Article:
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Feb24-12, 08:09 PM
PF Gold
kai_sikorski's Avatar
P: 162
Quote Quote by TranscendArcu View Post
1. The problem statement, all variables and given/known data

3. The attempt at a solution
So I observed:

T(B) = λB
T-1(B) = λ'B


T-1(T(B)) = λ'λB = B

This implies,

λ'λ = 1

And so, there should be a relation

[itex]λ = \frac{1}{λ'}[/itex].

Is that right?
Your conclusion is correct but I'm not sure I agree with your proof. In particular this
T-1(B) = λ'B
is only true if B is an eigenvector of T, and thats not really clear a priori. Just say that B is an eigenvector of T so

T(B) = λB

Apply T-1 to both sides
T-1(T(B)) = T-1(λB)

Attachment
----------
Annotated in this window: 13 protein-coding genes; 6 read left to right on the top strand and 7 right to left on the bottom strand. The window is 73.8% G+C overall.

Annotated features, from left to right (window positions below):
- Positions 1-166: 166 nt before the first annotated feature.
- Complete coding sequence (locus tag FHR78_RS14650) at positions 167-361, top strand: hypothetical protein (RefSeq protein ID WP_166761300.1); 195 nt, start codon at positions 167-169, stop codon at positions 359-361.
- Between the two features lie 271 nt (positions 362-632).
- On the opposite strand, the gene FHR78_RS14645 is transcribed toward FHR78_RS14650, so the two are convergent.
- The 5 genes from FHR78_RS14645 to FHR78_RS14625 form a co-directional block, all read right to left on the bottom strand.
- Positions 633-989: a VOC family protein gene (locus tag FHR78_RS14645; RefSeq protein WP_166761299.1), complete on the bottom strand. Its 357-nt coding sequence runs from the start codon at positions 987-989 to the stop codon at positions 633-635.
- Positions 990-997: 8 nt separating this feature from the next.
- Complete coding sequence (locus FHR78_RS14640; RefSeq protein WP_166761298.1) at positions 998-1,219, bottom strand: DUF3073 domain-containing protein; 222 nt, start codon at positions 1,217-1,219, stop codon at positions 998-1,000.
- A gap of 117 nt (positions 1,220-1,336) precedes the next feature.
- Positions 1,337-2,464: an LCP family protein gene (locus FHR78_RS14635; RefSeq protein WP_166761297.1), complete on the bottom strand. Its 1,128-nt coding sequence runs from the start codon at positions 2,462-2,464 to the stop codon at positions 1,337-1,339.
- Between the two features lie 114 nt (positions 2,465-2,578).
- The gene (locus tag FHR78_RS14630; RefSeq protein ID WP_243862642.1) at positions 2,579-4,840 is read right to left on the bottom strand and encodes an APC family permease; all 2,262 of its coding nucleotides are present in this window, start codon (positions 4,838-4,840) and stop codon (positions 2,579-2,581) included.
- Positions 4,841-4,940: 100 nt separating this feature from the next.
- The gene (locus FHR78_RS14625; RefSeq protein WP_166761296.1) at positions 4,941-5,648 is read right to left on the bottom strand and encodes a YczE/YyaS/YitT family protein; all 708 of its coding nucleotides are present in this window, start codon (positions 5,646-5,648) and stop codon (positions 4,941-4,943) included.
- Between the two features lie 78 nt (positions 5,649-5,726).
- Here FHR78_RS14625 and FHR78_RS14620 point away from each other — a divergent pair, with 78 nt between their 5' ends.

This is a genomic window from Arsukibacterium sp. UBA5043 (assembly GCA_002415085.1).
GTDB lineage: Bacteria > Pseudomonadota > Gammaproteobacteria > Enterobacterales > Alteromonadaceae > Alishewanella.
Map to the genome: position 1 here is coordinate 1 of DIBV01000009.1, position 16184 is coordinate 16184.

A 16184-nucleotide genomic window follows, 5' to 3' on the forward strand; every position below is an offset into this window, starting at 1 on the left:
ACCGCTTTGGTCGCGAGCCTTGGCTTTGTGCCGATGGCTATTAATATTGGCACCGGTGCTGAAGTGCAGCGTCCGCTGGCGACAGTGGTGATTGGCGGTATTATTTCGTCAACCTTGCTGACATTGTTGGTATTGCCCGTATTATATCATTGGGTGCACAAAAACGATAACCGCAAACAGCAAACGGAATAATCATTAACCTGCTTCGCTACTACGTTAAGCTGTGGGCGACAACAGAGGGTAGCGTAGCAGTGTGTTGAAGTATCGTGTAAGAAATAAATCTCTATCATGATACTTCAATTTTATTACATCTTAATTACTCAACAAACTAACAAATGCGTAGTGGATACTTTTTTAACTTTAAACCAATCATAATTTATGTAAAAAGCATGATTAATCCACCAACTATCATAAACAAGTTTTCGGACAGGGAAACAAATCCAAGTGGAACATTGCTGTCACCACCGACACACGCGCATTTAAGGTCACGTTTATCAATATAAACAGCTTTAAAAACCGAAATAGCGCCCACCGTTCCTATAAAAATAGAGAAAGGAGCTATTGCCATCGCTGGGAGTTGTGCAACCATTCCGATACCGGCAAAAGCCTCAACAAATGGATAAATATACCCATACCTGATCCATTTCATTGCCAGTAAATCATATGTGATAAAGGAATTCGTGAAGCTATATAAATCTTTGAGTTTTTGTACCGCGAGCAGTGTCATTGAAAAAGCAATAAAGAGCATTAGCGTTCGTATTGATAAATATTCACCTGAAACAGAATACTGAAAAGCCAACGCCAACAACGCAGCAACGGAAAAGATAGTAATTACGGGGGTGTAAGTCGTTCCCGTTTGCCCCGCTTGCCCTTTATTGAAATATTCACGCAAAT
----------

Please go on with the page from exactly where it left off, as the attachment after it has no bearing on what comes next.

T is a linear operator (I assume) ... I'll let you finish the argument. It's pretty trivial.

Also as to the diagonalization comment, while I agree that's a good way to think about it intuitively it's not a good technique for a proof. Obviously there are issues with some finite dimensional space maps being non-diagonalizible; but even more fundamentally for a Hilbert space I think you would need the operator to be compact to have any hope of such an approach working.